fno posted 03-24-2004 08:05 AM ET (US)     Profile for fno  Send Email to fno     
Moe, give it a rest will ya? I used the classic section because it gets the most readership and my subject did not infringe on the liberal rules of the site. Jim is being sarcastic because I am sarcastic. Plus he probably still has snow on his boat. (just kidding,but it would make me crazy) Anyhow, I read Chapman's today and they recommend for a 15'-25' the 3/8" line. I was planning on 1/2" but not anymore. Probably more 3/8" or 7/16" for me.
Moe posted 03-24-2004 09:01 AM ET (US)     Profile for Moe  Send Email to Moe     
fno, the classic section may get more readership, but that isn't the section you used.

--
Moe

Perry posted 03-24-2004 12:38 PM ET (US)     Profile for Perry  Send Email to Perry     
Moe brings up a good point. What if you have a question regarding anchor line, your trailor, gelcoat repair or hull cleaning?

These questions along with many others, have little to do whith when the boat was designed and if you want to elicit the response of a larger audiance, the Classic Whaler: General is the best place to post. But according to the guidelines, it is against the rules.

What to do?

fno posted 03-24-2004 02:52 PM ET (US)     Profile for fno  Send Email to fno     
Moe, it warms my heart knowing that someone is looking out for my mistakes. To those who limited themselves, thanks for all the informative answers. I'm out of here, got some diving and fishing to do in Key Largo. Hope the weather cooperates.
jimh posted 03-25-2004 08:02 AM ET (US)     Profile for jimh  Send Email to jimh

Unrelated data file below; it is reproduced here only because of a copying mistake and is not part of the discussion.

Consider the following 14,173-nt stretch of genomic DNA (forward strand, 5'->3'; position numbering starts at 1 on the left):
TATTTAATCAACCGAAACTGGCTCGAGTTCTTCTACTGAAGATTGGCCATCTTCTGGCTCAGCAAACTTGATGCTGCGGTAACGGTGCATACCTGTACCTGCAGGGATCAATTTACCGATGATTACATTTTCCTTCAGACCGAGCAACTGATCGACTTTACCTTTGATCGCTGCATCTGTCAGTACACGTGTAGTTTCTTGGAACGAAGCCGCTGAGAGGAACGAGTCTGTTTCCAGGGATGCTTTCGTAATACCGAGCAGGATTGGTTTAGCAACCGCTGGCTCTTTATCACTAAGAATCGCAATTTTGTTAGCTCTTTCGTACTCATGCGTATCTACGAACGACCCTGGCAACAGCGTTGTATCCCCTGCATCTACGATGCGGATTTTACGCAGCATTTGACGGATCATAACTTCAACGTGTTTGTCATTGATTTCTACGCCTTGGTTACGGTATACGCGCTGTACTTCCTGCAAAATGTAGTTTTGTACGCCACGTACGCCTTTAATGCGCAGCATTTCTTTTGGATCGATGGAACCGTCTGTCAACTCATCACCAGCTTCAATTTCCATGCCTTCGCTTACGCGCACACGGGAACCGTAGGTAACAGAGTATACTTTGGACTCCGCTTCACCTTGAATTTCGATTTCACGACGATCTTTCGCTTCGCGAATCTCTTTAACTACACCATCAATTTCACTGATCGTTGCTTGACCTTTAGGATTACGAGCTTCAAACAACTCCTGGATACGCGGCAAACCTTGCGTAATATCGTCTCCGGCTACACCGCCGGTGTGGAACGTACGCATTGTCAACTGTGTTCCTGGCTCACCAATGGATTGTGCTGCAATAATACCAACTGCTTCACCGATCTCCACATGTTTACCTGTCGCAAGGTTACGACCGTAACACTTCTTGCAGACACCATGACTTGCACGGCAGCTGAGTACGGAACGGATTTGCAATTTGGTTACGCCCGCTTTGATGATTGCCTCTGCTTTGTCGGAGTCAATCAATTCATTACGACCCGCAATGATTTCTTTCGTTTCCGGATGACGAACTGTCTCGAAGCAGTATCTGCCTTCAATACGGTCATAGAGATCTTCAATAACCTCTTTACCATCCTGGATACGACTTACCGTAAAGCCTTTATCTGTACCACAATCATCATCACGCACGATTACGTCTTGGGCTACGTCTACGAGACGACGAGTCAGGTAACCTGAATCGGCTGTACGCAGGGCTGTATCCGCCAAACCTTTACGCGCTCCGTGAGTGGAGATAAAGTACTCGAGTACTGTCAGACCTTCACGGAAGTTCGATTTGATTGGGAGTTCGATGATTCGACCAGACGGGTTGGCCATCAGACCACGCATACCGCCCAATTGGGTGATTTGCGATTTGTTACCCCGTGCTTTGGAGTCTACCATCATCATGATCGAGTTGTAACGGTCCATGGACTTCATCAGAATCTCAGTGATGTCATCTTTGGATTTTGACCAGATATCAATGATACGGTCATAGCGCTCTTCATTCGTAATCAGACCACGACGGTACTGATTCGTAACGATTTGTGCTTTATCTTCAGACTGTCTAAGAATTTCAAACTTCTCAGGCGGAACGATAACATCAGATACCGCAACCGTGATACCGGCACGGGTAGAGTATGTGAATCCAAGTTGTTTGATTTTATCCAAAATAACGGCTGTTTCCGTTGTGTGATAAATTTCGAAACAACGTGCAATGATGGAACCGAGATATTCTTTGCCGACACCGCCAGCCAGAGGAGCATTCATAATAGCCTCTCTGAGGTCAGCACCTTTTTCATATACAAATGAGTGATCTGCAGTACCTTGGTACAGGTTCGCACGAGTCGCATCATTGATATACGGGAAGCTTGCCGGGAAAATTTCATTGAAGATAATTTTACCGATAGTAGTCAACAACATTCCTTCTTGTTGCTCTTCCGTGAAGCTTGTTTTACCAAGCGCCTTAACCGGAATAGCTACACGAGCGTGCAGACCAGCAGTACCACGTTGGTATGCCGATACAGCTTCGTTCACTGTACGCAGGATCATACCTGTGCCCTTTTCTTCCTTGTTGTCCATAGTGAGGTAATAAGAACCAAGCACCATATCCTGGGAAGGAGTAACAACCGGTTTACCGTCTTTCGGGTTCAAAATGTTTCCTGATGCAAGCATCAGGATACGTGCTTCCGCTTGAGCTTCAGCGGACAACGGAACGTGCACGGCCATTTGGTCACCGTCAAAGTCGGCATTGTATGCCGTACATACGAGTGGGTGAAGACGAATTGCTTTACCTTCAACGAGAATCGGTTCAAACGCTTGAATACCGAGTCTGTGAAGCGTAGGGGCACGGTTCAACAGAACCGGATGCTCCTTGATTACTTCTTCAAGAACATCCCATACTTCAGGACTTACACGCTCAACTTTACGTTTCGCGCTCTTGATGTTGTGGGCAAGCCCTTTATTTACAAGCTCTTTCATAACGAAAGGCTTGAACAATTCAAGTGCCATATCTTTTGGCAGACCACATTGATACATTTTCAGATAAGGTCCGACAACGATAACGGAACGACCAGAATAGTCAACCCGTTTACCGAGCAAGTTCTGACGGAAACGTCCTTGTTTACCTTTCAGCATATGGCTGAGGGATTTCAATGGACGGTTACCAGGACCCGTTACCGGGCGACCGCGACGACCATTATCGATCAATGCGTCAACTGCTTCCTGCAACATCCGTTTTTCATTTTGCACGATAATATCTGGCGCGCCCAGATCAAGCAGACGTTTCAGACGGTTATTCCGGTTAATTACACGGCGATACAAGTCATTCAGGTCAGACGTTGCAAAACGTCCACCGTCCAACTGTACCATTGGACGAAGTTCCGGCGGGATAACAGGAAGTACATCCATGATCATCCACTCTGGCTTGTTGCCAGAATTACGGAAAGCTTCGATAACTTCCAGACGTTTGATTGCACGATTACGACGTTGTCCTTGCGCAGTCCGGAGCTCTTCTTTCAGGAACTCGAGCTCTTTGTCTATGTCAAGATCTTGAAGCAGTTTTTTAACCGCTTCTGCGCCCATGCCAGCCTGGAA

In case I wasn't clear, I vote for 3-strand, on price.
phatwhaler posted 03-25-2004 03:07 PM ET (US)     Profile for phatwhaler  Send Email to phatwhaler     
fno,

On my Whaler, which is fairly similiar to yours (1996 19' Outrage), I have 250 feet of 1/2" spliced to another 250 feet of 3/8". The 3/8" is tied to the boat inside the anchor well. I agree with jimh and CR that 3 strand is the choice for cost, ease of splicing, and good grip. It also stretches which gives a little when it's rough out.
Here are some more thoughts:
1. Do yourself a favor and buy some of the coated anchor chain so you don't scratch up your bow.
2. Put an appropriate sized swivel between the chain and the end of your anchor line.
3. "Safety wire" all of your shackles, especially since you'll be diving . (Ty -wraps work pretty good)
4. Get yourself a "lunch hook" a small anchor with maybe 50 Feet of 3/8" line for stern anchoring etc...
5. Don't waste your money on an aluminum anchor. Get a quality galvanized steel anchor that will actually grab the bottom. Others here may disagree on that one but it's my preference.
6. I also have a 25 foot piece of 3/8" spliced to a snap shackle that I use to "verify" my anchorage when I'm diving. If possible I snap the shackle to the anchor and tie off to something on the bottom, like the wreck I'm on etc.. I don't usually leave anyone in the boat.

This is a little more info than you asked for but hopefully it helps.

phatwhaler out.